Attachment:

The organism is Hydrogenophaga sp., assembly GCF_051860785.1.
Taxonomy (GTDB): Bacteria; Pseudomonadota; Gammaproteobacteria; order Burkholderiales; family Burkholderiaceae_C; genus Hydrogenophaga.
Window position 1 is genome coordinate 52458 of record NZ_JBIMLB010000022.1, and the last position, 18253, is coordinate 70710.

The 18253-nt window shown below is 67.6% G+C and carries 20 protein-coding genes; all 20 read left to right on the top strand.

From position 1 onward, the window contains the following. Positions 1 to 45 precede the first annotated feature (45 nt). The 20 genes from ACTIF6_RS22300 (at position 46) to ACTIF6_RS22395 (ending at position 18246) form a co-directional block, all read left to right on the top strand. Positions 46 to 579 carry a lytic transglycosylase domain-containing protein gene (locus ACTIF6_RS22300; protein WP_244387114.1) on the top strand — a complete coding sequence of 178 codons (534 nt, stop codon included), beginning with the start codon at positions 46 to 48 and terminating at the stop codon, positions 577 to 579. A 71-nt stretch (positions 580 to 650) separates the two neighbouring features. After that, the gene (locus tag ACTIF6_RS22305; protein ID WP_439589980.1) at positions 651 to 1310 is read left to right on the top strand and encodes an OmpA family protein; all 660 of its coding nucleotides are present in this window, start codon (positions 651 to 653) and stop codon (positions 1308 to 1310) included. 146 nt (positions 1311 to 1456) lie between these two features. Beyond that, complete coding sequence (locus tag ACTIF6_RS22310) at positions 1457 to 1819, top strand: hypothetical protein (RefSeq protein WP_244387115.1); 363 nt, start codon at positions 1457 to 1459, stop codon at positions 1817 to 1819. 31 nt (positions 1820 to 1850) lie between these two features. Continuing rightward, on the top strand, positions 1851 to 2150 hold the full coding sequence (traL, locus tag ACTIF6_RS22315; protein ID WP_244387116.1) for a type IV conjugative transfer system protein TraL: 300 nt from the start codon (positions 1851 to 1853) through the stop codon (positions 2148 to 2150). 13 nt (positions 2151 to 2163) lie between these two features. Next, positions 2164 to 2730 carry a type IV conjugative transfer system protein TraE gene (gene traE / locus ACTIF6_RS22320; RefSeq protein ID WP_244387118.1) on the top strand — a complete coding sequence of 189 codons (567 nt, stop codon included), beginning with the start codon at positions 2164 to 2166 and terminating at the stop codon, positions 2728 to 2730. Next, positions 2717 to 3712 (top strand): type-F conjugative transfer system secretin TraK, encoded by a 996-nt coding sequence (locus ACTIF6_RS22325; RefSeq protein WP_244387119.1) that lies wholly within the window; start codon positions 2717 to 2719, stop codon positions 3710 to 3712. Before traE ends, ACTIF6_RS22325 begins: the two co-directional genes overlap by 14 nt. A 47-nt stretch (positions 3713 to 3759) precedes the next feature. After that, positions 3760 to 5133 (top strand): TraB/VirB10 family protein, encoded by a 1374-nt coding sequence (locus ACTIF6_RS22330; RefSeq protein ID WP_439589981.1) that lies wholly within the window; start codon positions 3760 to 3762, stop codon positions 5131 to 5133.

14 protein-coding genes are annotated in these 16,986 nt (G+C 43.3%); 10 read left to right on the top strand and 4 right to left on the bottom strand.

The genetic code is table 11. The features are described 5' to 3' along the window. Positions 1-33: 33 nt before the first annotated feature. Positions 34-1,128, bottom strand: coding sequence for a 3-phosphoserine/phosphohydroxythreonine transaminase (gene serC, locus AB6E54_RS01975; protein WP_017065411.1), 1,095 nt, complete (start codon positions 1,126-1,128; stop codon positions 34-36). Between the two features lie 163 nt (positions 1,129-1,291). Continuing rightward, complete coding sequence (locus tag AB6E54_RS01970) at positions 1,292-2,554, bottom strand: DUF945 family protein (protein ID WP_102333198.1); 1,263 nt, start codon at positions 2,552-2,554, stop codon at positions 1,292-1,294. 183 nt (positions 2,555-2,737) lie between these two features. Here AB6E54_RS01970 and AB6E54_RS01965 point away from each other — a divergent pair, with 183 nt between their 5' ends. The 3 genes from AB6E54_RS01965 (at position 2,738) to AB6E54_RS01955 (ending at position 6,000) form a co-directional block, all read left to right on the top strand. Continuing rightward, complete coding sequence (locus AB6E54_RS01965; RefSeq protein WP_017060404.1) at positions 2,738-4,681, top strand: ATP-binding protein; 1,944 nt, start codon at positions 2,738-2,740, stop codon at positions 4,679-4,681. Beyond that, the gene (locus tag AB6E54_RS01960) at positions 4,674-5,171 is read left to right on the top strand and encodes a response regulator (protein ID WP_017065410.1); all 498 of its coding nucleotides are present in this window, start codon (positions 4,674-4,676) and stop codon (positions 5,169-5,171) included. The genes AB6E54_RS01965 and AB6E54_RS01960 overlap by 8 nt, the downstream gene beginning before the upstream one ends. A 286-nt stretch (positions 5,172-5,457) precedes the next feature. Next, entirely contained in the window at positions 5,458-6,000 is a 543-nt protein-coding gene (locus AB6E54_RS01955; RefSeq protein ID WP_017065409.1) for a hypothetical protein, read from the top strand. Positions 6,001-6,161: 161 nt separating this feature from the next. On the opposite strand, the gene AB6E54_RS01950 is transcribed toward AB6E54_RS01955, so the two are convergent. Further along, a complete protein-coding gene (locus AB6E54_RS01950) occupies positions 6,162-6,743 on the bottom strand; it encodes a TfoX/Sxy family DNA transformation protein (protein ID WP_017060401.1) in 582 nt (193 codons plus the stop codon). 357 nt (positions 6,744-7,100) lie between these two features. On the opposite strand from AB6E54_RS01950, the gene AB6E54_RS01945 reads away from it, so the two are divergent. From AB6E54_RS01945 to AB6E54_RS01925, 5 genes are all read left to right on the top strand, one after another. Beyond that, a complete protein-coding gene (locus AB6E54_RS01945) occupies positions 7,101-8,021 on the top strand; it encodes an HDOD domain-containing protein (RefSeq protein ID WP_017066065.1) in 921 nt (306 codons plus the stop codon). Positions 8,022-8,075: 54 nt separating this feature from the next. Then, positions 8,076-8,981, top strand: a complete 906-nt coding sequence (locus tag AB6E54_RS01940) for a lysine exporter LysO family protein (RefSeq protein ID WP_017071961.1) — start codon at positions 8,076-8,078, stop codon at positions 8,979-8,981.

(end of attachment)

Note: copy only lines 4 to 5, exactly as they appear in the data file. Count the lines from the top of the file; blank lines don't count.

The 18253-nt window shown below is 67.6% G+C and carries 20 protein-coding genes; all 20 read left to right on the top strand.

From position 1 onward, the window contains the following. Positions 1 to 45 precede the first annotated feature (45 nt). The 20 genes from ACTIF6_RS22300 (at position 46) to ACTIF6_RS22395 (ending at position 18246) form a co-directional block, all read left to right on the top strand. Positions 46 to 579 carry a lytic transglycosylase domain-containing protein gene (locus ACTIF6_RS22300; protein WP_244387114.1) on the top strand — a complete coding sequence of 178 codons (534 nt, stop codon included), beginning with the start codon at positions 46 to 48 and terminating at the stop codon, positions 577 to 579. A 71-nt stretch (positions 580 to 650) separates the two neighbouring features. After that, the gene (locus tag ACTIF6_RS22305; protein ID WP_439589980.1) at positions 651 to 1310 is read left to right on the top strand and encodes an OmpA family protein; all 660 of its coding nucleotides are present in this window, start codon (positions 651 to 653) and stop codon (positions 1308 to 1310) included. 146 nt (positions 1311 to 1456) lie between these two features. Beyond that, complete coding sequence (locus tag ACTIF6_RS22310) at positions 1457 to 1819, top strand: hypothetical protein (RefSeq protein WP_244387115.1); 363 nt, start codon at positions 1457 to 1459, stop codon at positions 1817 to 1819. 31 nt (positions 1820 to 1850) lie between these two features. Continuing rightward, on the top strand, positions 1851 to 2150 hold the full coding sequence (traL, locus tag ACTIF6_RS22315; protein ID WP_244387116.1) for a type IV conjugative transfer system protein TraL: 300 nt from the start codon (positions 1851 to 1853) through the stop codon (positions 2148 to 2150). 13 nt (positions 2151 to 2163) lie between these two features. Next, positions 2164 to 2730 carry a type IV conjugative transfer system protein TraE gene (gene traE / locus ACTIF6_RS22320; RefSeq protein ID WP_244387118.1) on the top strand — a complete coding sequence of 189 codons (567 nt, stop codon included), beginning with the start codon at positions 2164 to 2166 and terminating at the stop codon, positions 2728 to 2730. Next, positions 2717 to 3712 (top strand): type-F conjugative transfer system secretin TraK, encoded by a 996-nt coding sequence (locus ACTIF6_RS22325; RefSeq protein WP_244387119.1) that lies wholly within the window; start codon positions 2717 to 2719, stop codon positions 3710 to 3712. Before traE ends, ACTIF6_RS22325 begins: the two co-directional genes overlap by 14 nt. A 47-nt stretch (positions 3713 to 3759) precedes the next feature. After that, positions 3760 to 5133 (top strand): TraB/VirB10 family protein, encoded by a 1374-nt coding sequence (locus ACTIF6_RS22330; RefSeq protein ID WP_439589981.1) that lies wholly within the window; start codon positions 3760 to 3762, stop codon positions 5131 to 5133.